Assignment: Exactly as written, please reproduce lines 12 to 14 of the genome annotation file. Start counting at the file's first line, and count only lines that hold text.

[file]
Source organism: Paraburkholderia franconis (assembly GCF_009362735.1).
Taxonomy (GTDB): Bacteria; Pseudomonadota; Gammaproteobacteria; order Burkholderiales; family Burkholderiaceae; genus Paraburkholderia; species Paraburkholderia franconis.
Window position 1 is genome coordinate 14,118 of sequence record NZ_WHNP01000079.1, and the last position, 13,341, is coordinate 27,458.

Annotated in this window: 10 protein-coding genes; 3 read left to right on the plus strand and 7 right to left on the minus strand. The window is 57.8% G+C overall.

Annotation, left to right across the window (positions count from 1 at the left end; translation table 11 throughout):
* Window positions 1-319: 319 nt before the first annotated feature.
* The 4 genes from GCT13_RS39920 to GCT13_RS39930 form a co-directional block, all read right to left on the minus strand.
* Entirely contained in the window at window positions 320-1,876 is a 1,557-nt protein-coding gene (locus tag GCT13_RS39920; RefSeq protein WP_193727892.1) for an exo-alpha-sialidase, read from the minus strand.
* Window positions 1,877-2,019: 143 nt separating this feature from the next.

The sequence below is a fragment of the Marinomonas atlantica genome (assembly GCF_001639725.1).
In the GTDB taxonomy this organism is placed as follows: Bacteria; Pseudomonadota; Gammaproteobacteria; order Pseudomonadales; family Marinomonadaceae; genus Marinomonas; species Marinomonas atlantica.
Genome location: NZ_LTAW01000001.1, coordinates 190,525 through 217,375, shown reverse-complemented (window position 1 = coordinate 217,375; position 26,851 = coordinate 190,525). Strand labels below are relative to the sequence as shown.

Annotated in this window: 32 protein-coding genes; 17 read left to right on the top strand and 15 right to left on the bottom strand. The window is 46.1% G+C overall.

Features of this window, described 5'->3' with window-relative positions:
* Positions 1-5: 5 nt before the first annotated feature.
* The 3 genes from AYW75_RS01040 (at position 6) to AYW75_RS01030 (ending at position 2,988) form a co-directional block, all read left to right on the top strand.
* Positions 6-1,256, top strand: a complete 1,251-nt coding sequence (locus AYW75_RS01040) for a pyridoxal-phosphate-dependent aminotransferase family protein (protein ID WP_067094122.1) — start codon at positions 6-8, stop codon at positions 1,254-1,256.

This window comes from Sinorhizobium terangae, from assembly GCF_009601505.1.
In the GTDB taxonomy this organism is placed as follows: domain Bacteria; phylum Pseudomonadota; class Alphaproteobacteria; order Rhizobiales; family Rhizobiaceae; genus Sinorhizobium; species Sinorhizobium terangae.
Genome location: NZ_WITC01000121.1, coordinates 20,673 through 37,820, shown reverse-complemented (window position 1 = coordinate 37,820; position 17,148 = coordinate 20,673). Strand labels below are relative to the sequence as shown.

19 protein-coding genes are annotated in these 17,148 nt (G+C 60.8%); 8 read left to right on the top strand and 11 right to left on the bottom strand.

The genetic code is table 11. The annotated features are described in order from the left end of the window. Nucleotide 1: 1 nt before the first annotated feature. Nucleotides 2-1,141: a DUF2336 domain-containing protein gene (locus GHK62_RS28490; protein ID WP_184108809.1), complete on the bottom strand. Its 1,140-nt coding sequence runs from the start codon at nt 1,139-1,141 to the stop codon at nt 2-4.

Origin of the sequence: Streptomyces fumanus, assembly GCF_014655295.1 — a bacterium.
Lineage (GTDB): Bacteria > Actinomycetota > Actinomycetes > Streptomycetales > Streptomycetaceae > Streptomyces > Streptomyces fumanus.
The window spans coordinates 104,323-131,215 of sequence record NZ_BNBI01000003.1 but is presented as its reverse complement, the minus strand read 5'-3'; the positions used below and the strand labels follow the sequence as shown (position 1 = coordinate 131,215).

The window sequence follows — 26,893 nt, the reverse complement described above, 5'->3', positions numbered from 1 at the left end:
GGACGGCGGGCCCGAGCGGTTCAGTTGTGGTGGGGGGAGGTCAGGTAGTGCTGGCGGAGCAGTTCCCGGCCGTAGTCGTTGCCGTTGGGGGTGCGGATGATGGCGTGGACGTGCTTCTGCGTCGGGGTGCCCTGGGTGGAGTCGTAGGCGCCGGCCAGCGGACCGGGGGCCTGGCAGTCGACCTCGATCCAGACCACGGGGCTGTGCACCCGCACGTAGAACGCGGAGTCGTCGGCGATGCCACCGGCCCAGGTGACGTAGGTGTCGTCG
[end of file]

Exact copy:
Genome location: NZ_LTAW01000001.1, coordinates 190,525 through 217,375, shown reverse-complemented (window position 1 = coordinate 217,375; position 26,851 = coordinate 190,525). Strand labels below are relative to the sequence as shown.

Annotated in this window: 32 protein-coding genes; 17 read left to right on the top strand and 15 right to left on the bottom strand. The window is 46.1% G+C overall.

Features of this window, described 5'->3' with window-relative positions: